Feast for the Eyes

The Latin American spirit is what Arteaméricas President Leslie Pantín wanted to bring to the world of art. Since 2003, the art fair known as Arteaméricas has been devoted exclusively to the diverse and emerging art world of Latin America. It offers art lovers a unique opportunity to view many variations of art and artists under one roof.

Recently celebrating its eighth year, the international event garnered rave reviews following its March 26-29 exhibit at the Miami Beach Convention Center. With over 40 galleries and 300 artists, the boutique-style display gave for an intimate setting of great conversation and breathtaking installations.The best art galleries from Barcelona, Bogotá, Buenos Aires, Caracas, Coral Gables, Cuernavaca, and many more were there in force.

“The fair is a lively platform for the presentation of a large array of contemporary thought in the art world,” said Arteaméricas Director Dora Valdés-Fauli. “It specifically reflects the wonderful amalgam of diversity that we represent as a Latin community.”

With a growing reputation as a mecca of art and culture, Miami has slowly become the art capital of the Americas. And this year, Arteaméricas put on a show that pushed the limits of conventionalism. The work was pervasive, intellectual and re-assembled reality. The multi-dimensional exhibits created a sustainable cultural dialogue and creatively interconnected the social and explorative spirit of the work. Beyond that, it gave the artists an interesting format to tangibly connect with viewers.

The Via Margutta Arte Contemporaneo gallery from Cordoba, Argentina exhibited everything from the abstract work of Argentine Raul Diaz to the figurative sculptures of Spaniard Manolo Valdés. A painter as well, Valdes has a style that resembles Picasso. His colors are bold and realistic, and the figures within the artwork appear transformed. His work seems to have no limitations and it boldly interprets the figurative in a stylized form.

“Recognition of an artist throughout the community is something that is very important,” said Maria Becerra, the gallery’s director. “Although the work that is exhibiting in Arteaméricas does not show a largely Latin American feel, it does express a universal image. The best part about our Latin culture is that we are taking the universalism concept of art to another level. We aren’t detaching from our roots, per say, but we are showing that what is going on in the world around us expands our knowledge.”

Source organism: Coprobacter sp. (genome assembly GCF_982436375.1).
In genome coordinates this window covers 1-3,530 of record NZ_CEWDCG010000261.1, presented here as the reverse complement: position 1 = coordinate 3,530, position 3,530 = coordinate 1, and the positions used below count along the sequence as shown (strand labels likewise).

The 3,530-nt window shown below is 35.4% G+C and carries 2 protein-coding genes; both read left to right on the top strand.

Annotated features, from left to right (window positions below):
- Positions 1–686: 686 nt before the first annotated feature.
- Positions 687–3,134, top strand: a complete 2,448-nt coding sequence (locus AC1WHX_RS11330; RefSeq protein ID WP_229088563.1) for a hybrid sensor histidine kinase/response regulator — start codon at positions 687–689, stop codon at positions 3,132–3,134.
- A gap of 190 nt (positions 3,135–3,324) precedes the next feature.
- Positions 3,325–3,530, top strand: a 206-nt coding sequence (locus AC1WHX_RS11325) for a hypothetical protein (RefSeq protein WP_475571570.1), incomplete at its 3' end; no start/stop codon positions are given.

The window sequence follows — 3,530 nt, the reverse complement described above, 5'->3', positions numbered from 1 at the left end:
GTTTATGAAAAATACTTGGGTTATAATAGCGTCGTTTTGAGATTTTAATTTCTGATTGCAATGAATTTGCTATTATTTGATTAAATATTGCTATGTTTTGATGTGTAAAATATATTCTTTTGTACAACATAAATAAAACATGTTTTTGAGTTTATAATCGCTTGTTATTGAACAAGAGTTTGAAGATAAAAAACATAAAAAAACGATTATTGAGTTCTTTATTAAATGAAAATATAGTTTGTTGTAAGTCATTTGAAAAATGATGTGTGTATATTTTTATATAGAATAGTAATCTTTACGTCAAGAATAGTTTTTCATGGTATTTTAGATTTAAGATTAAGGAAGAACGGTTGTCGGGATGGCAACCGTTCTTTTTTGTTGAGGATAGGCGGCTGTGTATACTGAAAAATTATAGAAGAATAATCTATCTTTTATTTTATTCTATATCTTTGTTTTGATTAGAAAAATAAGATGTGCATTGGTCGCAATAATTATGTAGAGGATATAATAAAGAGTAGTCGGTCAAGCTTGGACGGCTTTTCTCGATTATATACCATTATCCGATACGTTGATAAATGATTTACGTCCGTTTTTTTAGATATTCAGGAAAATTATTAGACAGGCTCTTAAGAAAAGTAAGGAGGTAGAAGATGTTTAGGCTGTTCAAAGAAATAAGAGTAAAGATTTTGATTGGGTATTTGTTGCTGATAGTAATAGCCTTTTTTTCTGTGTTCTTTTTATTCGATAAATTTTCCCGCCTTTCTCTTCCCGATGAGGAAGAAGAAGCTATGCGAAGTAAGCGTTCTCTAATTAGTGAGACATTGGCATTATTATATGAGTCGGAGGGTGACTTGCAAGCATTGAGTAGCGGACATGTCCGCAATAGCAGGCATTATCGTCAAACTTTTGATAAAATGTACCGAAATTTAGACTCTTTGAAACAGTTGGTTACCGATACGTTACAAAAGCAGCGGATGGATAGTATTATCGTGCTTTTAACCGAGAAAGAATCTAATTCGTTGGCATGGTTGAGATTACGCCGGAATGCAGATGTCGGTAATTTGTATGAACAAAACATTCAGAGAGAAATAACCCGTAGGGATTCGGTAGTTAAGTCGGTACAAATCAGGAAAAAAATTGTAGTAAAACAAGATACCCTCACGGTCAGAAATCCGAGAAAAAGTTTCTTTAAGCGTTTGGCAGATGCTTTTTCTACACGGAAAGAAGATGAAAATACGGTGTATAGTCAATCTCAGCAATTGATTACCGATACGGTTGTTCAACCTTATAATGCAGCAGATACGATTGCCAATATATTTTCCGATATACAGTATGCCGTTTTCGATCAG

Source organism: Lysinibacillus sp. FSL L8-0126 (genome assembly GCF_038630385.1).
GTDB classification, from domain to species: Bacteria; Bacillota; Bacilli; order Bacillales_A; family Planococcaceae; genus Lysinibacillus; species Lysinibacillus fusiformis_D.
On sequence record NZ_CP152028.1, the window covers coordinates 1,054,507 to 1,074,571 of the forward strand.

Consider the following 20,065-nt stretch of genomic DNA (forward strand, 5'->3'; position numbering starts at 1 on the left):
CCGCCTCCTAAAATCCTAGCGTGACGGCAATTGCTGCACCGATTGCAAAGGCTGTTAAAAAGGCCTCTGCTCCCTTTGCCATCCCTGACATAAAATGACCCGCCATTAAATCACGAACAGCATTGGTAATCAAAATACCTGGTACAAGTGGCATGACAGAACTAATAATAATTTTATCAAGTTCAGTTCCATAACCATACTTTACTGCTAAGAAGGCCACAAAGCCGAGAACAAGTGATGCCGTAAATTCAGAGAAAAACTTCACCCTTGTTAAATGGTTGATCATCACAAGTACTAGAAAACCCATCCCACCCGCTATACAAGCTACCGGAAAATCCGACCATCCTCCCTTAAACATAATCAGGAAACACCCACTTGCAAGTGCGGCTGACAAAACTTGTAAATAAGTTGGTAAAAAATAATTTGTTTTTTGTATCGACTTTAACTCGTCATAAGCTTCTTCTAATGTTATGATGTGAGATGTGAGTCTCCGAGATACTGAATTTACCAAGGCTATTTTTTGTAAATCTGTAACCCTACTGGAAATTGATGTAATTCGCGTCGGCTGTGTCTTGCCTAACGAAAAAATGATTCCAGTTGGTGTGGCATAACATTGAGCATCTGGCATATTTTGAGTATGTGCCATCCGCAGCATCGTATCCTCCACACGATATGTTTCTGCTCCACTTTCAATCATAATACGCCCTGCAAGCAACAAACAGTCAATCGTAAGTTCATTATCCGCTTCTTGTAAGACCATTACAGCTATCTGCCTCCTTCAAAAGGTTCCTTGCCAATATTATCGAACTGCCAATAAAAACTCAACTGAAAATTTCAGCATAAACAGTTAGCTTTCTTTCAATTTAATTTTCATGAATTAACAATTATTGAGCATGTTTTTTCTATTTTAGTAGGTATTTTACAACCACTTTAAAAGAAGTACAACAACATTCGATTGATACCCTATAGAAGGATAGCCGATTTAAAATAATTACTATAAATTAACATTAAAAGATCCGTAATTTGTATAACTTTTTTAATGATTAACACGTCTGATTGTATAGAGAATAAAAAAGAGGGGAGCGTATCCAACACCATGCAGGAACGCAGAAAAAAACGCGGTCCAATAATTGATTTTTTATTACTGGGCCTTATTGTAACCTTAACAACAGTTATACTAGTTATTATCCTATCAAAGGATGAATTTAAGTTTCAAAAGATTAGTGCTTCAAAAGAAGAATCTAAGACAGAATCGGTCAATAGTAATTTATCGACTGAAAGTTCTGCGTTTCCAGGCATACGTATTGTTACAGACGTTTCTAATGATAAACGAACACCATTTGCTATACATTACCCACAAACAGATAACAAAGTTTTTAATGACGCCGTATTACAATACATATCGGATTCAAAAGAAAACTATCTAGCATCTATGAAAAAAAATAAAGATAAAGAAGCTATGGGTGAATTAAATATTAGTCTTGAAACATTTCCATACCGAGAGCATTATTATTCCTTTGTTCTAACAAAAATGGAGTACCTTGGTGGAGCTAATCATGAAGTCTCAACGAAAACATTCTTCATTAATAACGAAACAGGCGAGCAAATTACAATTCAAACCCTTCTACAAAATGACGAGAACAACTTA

Lourdes Cremata of the Miami-based Cremata Gallery couldn’t agree more. “Art is essential to a community,” she said. “And Arteaméricas is giving us a platform where the people can be exposed to the different trends, styles and spirits of Latin American art. That is very important in the development of our culture.”

One artist displayed by Cremata is Cesar Santos, 28, a native of Cuba who left the island when he was 12. He studied in Miami, but “wasn’t content with the conceptual and modernist training” he was receiving. Therefore, he decided to move to Italy and learn how the master’s painted. In his work, you can see the young artist’s passion and impeccable technique. Santos’ classical training shines through each piece, marrying passion, magic and realism scrupulously.

A much-discussed piece was Pablo on the Table. “Picasso was a womanizer,” Santos said, chuckling. “While he was painting Guernica, it is said that his model and a photographer Dora Maar had a quarrel. The legend does not say why they had the argument, but one can only imagine it was over Picasso. In my version, I put Picasso on the table being threatened by the model’s husband. But it’s left to the imagination of the viewer, whether she’s trying to take the knife away so her husband doesn’t kill Picasso, or if she wants to do it herself.”

All in all, Arteaméricas was a feast for the eyes. “Our fair showcased the best and brightest of this vibrant world, whose importance grows daily,” added Valdés-Fauli.

By Yohana de la Torre